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contact with his vassal. He placed arms in his hand, and relied upon his using them with effect. As early as the battle of the Standard we find the long Norman bow in the hands of the Saxon peasantry; and the yeomen of England contributed in no small degree to the victories of Crecy, Poictiers, and Agincourt.

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The modern system of war, although considerably altered since the introduction of the bayonet, may be regarded as having actually manifested itself during the German campaigns of the sixteenth century, and its rudiments may be traced back to a much earlier period. The invention of gunpowder no doubt promoted the change, but it is chiefly due to the conversion of the old temporary levies into a standing army. After that change, every gentleman was no longer necessarily a soldier. The hand of the vassal ceased to be equally conversant with the sword as with the plough; fighting became a distinct profession, the art of making war a regular science. Under the new discipline the shield was laid aside, the pike was substituted for the sword; the men were ranged closely together, the individual soldier was drilled to a manual exercise, and large bodies of men were taught by continual practice to act together, and at the word of command to move as one man. The soldiers became aware that their personal safety and the success of their common movement depended not so much upon the strength or courage of each as upon the degree in which he acted with and supported his comrade. The operations of war assumed a more extended and more complicated character. Generals no longer fought in the van of their troops and vindicated their title to lead by incurring a greater share of danger. Hereditary constables and admirals were set aside, because, though valour appeared to be an inheritance, wisdom and sage counsel assuredly were not. The results of a battle or of a campaign came to depend more upon the head of the leader as less upon the head of each soldier. Bodies of men were moved to and fro like pieces upon a chess-board. The effects of particular combinations were studied, fortresses were silently evacuated when it became clear that under certain circumstances they could not advantageously be defended. Effects were produced by the mere exhibition of strength in a particular quarter, and hostile armies were in this way marched and counter-marched in each other's front and flank, and whole campaigns sometimes passed away without a decisive engagement. For single combats or personal achievements the men were allowed very inadequate weapons and comparatively few opportunities, though under the occasional circumstances of a storm or some struggle of more than ordinary severity, it became fearfully evident that the same force and manhood that in old time had drawn a cloth-yard arrow to the head, or wielded a two-handed blade, could employ a modern weapon with an effect no less deadly. The trained soldiers of the Peninsula and Waterloo differed only in the trappings and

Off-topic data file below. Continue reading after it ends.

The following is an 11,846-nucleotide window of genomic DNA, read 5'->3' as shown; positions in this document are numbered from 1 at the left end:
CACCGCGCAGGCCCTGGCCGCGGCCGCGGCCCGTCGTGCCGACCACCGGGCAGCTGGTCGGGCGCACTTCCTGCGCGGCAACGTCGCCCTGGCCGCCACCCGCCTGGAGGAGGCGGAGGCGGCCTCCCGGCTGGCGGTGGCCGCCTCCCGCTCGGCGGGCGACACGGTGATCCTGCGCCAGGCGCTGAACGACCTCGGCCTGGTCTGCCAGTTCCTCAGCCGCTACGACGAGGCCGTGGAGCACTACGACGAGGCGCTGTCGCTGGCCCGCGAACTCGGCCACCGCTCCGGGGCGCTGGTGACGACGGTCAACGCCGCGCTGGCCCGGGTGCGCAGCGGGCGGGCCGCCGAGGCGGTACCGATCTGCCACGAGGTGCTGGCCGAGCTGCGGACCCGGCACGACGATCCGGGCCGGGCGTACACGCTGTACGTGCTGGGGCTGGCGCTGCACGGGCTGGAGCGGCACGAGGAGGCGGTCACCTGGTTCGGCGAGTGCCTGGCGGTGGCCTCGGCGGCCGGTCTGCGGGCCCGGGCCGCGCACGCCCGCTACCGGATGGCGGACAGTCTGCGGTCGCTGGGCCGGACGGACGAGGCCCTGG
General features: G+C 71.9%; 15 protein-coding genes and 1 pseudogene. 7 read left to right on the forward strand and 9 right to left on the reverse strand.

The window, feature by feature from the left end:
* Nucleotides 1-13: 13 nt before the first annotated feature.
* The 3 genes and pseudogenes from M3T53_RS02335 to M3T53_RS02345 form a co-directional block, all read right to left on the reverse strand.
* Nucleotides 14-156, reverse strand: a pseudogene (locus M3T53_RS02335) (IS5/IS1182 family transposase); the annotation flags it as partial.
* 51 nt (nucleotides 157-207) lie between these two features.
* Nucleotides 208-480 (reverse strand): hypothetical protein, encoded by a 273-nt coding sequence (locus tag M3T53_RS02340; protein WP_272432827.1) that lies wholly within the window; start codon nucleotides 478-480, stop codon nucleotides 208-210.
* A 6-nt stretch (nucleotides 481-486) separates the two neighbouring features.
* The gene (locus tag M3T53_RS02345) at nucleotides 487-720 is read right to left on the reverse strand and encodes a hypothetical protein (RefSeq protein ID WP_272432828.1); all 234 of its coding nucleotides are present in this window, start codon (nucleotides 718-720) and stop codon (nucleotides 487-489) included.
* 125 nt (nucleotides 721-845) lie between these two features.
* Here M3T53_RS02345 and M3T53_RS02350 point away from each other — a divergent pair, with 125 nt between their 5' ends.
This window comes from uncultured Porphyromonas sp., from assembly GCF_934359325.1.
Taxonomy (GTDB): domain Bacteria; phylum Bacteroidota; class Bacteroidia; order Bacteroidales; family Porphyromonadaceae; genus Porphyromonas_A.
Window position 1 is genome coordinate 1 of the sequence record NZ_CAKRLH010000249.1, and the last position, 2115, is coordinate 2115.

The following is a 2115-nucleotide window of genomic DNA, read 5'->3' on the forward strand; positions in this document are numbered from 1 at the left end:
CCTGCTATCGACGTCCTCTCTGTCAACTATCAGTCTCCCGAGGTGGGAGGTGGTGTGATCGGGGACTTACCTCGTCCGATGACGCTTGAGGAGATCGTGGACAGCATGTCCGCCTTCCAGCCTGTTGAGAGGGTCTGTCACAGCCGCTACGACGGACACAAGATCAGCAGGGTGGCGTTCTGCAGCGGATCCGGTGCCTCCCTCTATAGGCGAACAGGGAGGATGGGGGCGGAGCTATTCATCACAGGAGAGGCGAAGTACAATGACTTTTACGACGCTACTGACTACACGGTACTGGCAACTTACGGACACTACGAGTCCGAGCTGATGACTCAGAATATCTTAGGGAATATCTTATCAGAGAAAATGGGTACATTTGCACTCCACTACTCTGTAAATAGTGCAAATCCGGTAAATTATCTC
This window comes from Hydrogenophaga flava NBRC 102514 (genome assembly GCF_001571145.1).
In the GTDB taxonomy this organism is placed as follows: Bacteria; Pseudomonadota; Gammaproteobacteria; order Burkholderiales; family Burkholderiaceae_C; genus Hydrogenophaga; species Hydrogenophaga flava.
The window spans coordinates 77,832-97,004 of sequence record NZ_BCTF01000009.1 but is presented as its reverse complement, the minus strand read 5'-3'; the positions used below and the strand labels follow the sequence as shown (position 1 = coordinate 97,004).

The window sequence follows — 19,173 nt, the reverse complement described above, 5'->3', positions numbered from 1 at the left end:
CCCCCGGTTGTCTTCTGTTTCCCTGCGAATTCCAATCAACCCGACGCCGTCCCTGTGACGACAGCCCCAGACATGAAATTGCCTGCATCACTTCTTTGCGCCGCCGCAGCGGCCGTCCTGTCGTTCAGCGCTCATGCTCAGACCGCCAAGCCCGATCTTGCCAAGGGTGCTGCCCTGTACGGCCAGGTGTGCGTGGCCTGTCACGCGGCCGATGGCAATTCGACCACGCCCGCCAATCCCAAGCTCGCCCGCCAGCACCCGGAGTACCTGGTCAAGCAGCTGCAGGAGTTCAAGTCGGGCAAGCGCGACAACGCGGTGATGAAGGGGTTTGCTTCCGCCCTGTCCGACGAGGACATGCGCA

accidents of war from the ill-disciplined yeomen of Edward and the Black Prince.

Henry the Fifth appears to have been, in our English battle at least, the father of the modern system. His changes in the mode of levying, supporting, and training an army were considerable. Personal services began to be paid with reluctance, and had fallen into much disuse, the composition termed "scutage money" being generally substituted in their stead. Henry employed this and his other resources in raising and retaining regular troops. He entered into contracts with his chief nobles and tenants for their services, paying each according to his rank. They in their turn made similar contracts with such of their own dependents as were willing to serve abroad. These levies were regularly drilled and taught to move in unison, after the manner of disciplined troops. The advantage of this discipline appears through Henry's campaigns, and shone out especially at Agincourt.